HAVING REGARD to Article 5 b) of the Convention on the Organisation for Economic Co-operation and Development of 14 December 1960;
HAVING REGARD to Rule 18 b) of the Rules of Procedure of the Organisation for Economic Co-operation and Development;
CONSIDERING the need for ceding insurance companies to assess adequately the soundness of the reinsurance companies to which they cede insurance risks;
CONSIDERING, in general, the need for transparency and disclosure of information in the reinsurance markets and noting that a great deal of information may already be available in the public domain;
CONSIDERING that it is desirable to provide for some guidance on approaches to such assessments, including on the main factors which insurance companies may want to consider and in relation to which reinsurance companies may be prepared to make information available upon request, but recognising that such guidance should not be considered either as mandatory or as exhaustive;
CONSIDERING that application of such guidance should not discriminate (de jure or de facto) between reinsurance companies from different Member countries;
CONSCIOUS that reinsurance companies may be unable to provide some information either to preserve confidentiality or for other legitimate reasons;
On the proposal of the Insurance Committee;
I. RECOMMENDS that Member countries:
1. Invite insurance companies under their supervision to take all appropriate steps to assess the soundness of reinsurance companies to which they cede or propose to cede business having regard to the contents of the Annex to this Recommendation of which it forms an integral part ;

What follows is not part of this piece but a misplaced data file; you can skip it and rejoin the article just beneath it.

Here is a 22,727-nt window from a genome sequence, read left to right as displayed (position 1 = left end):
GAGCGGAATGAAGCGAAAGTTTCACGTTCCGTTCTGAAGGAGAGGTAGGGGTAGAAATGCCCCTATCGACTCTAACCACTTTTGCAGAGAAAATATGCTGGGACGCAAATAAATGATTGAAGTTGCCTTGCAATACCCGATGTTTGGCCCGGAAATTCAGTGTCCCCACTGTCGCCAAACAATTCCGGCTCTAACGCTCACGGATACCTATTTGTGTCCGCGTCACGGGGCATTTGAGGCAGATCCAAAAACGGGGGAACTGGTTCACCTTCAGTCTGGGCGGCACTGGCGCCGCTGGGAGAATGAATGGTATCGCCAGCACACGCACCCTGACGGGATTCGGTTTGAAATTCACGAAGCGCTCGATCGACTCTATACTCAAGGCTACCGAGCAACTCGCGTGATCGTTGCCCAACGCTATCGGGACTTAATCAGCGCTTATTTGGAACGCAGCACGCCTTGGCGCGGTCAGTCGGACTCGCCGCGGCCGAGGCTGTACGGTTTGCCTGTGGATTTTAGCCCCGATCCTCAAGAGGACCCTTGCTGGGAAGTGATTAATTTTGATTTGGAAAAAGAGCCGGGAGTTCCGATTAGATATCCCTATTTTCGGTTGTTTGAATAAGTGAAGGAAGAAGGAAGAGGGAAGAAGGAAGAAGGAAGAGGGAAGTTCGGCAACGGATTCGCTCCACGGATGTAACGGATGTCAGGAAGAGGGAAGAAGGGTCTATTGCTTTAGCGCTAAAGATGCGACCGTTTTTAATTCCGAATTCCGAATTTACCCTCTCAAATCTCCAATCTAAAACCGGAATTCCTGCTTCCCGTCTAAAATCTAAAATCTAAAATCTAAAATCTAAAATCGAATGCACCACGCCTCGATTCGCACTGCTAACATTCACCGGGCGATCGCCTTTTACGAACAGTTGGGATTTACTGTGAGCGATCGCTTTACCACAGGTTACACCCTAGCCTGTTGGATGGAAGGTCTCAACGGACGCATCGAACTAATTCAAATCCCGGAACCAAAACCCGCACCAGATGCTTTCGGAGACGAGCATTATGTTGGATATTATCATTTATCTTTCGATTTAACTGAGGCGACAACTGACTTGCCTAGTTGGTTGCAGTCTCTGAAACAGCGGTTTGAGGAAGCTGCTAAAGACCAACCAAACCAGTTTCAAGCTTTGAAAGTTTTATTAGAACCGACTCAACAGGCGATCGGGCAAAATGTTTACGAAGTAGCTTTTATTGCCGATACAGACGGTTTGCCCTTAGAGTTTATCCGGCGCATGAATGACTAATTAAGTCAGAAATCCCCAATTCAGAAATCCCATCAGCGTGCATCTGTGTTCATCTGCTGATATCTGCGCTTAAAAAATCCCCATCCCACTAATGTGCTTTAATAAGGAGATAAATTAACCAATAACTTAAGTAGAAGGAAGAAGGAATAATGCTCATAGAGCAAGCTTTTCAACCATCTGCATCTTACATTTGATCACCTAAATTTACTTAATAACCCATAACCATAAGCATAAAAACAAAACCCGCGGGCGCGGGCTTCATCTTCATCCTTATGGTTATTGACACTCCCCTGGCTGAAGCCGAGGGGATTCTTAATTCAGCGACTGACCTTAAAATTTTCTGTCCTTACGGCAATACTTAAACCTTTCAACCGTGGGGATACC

2. Invite reinsurance companies under their supervision, or established within their territory, to provide, on request, information to insurance companies, which will assist the latter in making assessments.
II. INVITES non-member countries to take account of the terms of this Recommendation.
ASSESSMENT OF REINSURANCE COMPANIES
It is the responsibility of the insurance companies to identify the information they need for assessing the soundness (which includes the fact that the individual reinsurance company is able, financially and administratively, to pay legitimate claims and can be relied upon to do so promptly) of reinsurance companies.
The nature and extent of the assessment may vary, according to the nature and importance of the transaction, the nature and importance of the parties concerned.
While the responsibility for assessment remains ultimately with the ceding companies, it may be appropriate to draw on the experience of brokers or other sources of information and expertise (e.g. specialised press and rating agencies), but in a prudent way.
Reinsurance companies will, for the purpose of this Recommendation, be understood as professional reinsurance companies, associations of underwriters authorised to accept reinsurance, direct insurance companies accepting reinsurance. They have different characteristics and may be subject to different regulatory and supervisory frameworks, including accounting rules.